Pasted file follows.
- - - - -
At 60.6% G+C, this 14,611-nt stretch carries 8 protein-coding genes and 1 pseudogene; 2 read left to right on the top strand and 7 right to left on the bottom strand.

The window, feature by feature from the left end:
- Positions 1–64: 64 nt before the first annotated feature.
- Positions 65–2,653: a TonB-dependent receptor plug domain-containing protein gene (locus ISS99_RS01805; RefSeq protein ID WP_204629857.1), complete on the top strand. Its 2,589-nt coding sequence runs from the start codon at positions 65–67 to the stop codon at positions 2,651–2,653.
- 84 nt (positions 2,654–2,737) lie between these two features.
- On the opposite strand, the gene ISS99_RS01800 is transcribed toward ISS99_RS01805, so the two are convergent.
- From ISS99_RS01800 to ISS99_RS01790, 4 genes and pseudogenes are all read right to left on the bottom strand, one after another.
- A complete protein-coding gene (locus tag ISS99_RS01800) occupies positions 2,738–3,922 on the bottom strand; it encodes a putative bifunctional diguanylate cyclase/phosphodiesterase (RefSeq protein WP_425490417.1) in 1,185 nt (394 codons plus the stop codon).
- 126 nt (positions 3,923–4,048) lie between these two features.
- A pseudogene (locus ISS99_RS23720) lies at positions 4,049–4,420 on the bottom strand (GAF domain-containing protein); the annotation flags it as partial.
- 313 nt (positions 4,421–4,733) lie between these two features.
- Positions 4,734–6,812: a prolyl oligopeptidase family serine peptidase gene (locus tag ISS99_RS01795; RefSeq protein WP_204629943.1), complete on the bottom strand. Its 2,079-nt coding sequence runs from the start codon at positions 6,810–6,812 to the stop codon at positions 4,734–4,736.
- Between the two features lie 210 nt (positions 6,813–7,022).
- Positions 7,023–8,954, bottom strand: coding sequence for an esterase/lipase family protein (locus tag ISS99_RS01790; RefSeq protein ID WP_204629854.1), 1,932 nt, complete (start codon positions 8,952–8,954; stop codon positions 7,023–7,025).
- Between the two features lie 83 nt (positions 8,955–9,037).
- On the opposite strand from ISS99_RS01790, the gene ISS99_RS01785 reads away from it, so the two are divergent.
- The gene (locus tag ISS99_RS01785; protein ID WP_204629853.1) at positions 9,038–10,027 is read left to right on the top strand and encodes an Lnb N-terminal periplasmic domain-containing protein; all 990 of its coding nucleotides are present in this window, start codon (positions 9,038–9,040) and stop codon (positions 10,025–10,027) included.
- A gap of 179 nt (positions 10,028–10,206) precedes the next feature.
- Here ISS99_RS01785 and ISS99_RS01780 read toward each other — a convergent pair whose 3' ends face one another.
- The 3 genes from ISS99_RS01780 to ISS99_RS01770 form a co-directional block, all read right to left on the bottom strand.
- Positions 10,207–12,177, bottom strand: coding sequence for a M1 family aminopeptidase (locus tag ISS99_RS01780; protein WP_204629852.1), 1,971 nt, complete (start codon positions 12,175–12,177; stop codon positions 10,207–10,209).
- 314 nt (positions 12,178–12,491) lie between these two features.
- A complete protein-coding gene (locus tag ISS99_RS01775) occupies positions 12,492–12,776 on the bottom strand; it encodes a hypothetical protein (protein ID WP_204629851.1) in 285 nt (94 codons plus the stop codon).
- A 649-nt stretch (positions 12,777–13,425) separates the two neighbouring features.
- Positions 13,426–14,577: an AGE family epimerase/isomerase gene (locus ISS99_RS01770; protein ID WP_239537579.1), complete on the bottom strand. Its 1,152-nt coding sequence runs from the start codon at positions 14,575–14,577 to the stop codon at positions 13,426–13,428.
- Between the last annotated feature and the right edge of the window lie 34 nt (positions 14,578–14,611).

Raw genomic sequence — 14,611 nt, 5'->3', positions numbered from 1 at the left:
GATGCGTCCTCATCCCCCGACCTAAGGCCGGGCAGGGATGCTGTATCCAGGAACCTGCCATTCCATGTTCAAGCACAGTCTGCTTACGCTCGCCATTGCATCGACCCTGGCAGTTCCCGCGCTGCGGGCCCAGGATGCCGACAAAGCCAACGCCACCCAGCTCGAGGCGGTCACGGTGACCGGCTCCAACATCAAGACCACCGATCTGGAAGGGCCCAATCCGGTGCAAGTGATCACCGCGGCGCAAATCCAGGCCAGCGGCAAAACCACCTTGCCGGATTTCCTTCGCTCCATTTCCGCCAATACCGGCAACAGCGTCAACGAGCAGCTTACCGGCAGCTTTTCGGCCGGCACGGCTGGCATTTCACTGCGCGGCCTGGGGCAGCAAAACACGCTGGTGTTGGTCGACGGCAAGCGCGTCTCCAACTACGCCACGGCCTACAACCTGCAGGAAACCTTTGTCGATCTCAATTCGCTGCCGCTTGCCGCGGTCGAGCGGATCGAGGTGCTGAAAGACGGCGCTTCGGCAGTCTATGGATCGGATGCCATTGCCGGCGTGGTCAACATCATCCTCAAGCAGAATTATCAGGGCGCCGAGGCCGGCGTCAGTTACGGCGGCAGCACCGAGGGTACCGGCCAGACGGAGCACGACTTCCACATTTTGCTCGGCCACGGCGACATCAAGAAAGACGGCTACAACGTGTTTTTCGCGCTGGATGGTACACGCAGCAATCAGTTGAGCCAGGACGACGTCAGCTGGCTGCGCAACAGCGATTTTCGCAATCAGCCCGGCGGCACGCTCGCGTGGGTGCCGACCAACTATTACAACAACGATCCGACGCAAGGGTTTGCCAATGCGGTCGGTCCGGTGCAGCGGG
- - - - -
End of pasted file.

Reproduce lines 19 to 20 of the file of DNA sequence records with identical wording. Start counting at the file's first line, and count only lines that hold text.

- Here ISS99_RS01785 and ISS99_RS01780 read toward each other — a convergent pair whose 3' ends face one another.
- The 3 genes from ISS99_RS01780 to ISS99_RS01770 form a co-directional block, all read right to left on the bottom strand.